By Bob Tate

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Greg Pease is the owner of G.L. Pease, Intl. Greg began blending pipe tobacco over 30 years ago and in 1998 left his regular job of 18 years to pursue tobacco blending full time. In early 2000, G.L. Pease Tobacco was born. G.L. Pease tobaccos have become one of the better known premier pipe tobacco blends today. Greg makes it a habit of using only the best quality tobaccos that are available at any given time in his blends. G.L. Pease tobacco blends are made by hand and in small batches to maintain the integrity of his blends.

He also runs his own website [glpease.com] which is loaded with useful information about pipe tobacco and the G.L. Pease tobacco blends, all of which is written by Greg himself. You can see all of the G.L. Pease tobacco blends with their descriptions at glpease.com and cornellanddiehl.com.

I recently had the opportunity to ask Greg some questions. Here is our interview with Greg Pease of G.L. Pease Tobacco:

 

PM: When you first started blending pipe tobacco blends, was it more of a hobby or did you have plans to make it into a business?

GLP: I actually started exploring blending in my college years, when I first started smoking a pipe. I’d find myself spending nearly all of my free time at Drucquer & Sons in Berkeley. I asked a million questions, and probably drove everyone there a little crazy. The owner finally told me that I spent too much time there for someone who wasn’t working, so he’d give me things to do. I started out there learning pipe restoration and blending the shop blends, tinning them, labeling them. I got hooked on the whole sort of alchemical nature of tobacco blending. It wasn’t long before I wanted to make my own mixtures, and the bug never left me. I did a couple of house blends for the shop, most notably “Sublime Porte”. And, I was always playing with my own mixtures.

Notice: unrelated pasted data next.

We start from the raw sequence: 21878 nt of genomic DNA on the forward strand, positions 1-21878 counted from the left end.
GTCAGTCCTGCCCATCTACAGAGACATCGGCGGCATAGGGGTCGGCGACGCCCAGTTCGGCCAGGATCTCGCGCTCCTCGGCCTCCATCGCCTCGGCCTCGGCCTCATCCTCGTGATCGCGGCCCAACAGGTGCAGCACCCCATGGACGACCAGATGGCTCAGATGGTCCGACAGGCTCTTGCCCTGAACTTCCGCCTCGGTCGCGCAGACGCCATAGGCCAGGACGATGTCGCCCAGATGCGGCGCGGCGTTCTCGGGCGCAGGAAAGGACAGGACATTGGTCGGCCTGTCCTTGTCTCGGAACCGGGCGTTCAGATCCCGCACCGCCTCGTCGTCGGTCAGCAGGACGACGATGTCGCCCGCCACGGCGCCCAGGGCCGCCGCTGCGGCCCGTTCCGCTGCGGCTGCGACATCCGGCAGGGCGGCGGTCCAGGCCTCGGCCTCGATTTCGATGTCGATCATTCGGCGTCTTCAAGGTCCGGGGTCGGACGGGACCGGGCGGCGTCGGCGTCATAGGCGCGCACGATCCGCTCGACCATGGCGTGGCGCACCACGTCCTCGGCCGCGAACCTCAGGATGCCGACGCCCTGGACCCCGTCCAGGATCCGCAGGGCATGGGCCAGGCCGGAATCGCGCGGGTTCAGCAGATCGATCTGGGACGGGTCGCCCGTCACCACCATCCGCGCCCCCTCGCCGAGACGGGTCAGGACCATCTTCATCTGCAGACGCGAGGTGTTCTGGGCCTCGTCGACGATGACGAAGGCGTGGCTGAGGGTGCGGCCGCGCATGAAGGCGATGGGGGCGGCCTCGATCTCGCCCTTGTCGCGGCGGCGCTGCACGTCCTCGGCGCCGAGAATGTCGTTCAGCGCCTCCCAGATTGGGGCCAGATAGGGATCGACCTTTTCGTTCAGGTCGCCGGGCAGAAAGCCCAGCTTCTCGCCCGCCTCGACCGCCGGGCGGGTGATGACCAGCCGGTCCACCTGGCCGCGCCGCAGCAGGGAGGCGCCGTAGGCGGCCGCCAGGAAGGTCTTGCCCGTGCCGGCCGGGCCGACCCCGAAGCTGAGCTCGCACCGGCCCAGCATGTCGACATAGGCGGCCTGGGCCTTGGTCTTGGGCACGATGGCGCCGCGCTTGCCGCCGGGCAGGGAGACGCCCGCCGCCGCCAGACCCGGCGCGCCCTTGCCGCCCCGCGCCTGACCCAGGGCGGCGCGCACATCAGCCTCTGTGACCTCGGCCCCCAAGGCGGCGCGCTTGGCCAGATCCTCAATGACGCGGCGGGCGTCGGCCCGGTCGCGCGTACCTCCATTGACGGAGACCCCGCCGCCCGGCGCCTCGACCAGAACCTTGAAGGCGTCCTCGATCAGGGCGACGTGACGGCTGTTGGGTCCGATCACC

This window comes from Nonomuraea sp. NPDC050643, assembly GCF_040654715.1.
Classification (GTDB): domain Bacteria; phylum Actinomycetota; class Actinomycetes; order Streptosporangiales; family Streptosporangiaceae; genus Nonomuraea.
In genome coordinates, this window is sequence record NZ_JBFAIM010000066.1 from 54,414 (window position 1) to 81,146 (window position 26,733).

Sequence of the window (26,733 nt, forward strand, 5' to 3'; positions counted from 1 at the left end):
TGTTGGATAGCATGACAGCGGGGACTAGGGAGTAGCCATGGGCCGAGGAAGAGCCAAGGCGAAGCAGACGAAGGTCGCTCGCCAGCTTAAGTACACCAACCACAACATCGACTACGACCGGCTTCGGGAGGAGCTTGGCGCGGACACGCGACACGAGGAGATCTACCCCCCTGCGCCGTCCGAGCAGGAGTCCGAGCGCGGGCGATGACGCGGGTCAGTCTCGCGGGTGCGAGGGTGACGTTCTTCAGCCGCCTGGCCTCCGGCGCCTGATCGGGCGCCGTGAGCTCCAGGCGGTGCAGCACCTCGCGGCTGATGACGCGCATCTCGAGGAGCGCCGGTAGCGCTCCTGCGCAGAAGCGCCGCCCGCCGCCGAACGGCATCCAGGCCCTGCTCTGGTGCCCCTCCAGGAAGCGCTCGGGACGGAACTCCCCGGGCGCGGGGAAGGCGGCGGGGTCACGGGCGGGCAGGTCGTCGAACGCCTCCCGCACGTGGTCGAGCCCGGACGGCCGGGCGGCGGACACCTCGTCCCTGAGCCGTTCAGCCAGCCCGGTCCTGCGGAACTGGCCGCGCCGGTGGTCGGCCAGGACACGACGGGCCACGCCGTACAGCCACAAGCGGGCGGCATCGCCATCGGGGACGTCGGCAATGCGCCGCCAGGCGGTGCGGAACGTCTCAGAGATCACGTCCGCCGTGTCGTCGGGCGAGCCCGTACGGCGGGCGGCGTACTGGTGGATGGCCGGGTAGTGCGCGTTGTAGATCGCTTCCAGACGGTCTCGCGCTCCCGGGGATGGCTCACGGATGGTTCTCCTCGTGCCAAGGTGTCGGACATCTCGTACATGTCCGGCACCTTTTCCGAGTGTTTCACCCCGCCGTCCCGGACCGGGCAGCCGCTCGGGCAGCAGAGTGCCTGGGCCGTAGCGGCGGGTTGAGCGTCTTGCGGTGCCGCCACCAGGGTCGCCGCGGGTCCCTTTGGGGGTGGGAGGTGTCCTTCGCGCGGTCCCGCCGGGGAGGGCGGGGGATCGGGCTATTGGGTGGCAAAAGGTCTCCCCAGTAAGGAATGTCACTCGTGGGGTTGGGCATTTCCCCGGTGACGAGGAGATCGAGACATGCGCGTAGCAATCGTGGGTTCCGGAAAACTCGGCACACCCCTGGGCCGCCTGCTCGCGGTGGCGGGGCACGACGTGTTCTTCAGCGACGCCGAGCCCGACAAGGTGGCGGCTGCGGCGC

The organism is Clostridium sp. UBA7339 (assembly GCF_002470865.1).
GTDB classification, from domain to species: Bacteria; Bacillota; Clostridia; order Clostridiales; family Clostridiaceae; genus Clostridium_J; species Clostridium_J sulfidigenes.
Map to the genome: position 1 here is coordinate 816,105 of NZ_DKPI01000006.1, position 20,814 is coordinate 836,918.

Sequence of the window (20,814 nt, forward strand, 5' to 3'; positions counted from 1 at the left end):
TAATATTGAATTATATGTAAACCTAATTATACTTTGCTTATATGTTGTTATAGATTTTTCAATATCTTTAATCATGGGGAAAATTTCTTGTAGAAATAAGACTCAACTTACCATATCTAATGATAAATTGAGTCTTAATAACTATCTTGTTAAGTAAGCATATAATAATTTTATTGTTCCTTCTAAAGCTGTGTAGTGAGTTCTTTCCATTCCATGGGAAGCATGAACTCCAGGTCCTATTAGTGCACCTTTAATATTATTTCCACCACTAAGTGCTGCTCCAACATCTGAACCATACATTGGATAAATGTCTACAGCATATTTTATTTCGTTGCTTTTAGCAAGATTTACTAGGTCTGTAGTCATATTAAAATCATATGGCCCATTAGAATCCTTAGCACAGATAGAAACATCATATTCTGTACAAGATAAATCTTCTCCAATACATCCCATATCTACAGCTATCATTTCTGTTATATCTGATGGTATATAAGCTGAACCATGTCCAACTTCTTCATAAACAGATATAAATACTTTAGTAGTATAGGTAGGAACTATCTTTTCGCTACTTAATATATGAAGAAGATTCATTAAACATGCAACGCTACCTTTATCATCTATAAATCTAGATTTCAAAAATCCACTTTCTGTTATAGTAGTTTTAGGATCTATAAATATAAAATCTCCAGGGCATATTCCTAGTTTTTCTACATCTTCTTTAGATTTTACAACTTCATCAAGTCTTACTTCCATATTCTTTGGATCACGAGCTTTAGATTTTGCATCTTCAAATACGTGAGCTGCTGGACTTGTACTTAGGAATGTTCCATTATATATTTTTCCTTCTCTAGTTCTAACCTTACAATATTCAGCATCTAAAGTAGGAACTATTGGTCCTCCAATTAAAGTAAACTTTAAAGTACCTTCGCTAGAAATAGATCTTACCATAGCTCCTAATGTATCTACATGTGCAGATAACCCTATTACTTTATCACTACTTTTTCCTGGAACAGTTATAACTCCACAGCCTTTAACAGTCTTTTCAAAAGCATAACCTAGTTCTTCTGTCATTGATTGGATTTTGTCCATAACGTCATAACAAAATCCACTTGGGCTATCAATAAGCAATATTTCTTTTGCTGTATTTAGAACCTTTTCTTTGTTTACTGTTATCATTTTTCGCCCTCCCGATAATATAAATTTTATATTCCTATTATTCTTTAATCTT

Then, in 1998, I ended up on eight-weeks temporary disability for carpal tunnel syndrome from my “other” career as a computer scientist for a high-tech company. I’ve never been the sort to sit around and twiddle my thumbs. I took a look at the list of things my doctor told me I wasn’t allowed to do, and blending tobacco wasn’t on there, so I started a company. Seriously, there’s more to the story, but the result is that once I got things rolling, I never went back.

PM: Did you ever imagine that your blends would be as successful as they have become?

GLP: It’s what we all hope for when we start a new venture, isn’t it? The past decade has been a wonderful journey. If not for the internet, and all the wonderful social networking groups of pipe smoking enthusiasts, it might never have happened. I’m thrilled with the response some of the blends have gotten. Some, especially the discontinued blends, have achieved an almost “Cult Classic” status, which is really fun. I feel blessed to be able to do something I really enjoy, and call it my job.

PM: Cornell & Diehl are the manufacturers of your G.L. Pease tobacco blends. You live in California and Cornell & Diehl are located in North Carolina, how do you go about collaborating on a new blend?

GLP: I do all the R&D for the blends here in California. Once I have a blend and the processes ironed out, the recipes and protocols are sent to C&D for a production prototype test. Any adjustments are made then, and the blend can usually go into full production after minor adjustments. Sometimes, it takes a couple of iterations, but in general, it’s quite a seamless process.

PM: Do you have a favorite type of tobacco to use when blending?